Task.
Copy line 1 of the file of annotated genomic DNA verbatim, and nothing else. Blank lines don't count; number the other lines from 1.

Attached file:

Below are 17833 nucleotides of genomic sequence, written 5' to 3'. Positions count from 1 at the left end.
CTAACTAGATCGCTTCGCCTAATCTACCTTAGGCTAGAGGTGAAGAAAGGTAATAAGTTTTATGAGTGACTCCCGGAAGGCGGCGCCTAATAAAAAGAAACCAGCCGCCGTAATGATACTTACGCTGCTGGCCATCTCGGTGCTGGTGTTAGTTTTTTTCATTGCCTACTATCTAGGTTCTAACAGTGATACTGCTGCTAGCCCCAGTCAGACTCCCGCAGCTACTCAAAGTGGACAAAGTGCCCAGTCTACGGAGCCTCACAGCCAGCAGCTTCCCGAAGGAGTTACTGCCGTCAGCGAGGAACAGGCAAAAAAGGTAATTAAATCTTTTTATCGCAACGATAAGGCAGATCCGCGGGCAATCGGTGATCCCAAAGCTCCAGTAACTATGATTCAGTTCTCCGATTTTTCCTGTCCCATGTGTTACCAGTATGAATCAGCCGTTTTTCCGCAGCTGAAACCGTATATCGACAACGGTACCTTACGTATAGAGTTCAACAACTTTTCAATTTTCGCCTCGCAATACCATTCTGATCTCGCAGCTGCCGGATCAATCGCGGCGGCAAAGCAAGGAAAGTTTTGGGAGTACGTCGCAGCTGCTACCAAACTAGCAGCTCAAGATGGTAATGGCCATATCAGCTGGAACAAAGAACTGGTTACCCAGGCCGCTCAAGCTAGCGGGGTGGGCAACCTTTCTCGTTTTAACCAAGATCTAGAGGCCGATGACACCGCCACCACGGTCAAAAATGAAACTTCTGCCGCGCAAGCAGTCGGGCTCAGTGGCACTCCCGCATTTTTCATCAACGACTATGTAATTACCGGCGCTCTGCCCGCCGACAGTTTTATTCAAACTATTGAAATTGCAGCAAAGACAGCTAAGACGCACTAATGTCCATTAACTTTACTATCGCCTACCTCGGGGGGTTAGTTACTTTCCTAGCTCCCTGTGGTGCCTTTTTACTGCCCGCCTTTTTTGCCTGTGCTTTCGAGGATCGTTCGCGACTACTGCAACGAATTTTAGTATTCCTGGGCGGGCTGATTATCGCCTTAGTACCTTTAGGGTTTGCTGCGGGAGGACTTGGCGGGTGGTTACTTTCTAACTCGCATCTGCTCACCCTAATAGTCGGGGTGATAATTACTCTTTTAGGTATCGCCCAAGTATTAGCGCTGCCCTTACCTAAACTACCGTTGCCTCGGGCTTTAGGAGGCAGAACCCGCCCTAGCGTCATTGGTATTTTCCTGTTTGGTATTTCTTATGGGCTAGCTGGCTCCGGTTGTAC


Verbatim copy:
Below are 17833 nucleotides of genomic sequence, written 5' to 3'. Positions count from 1 at the left end.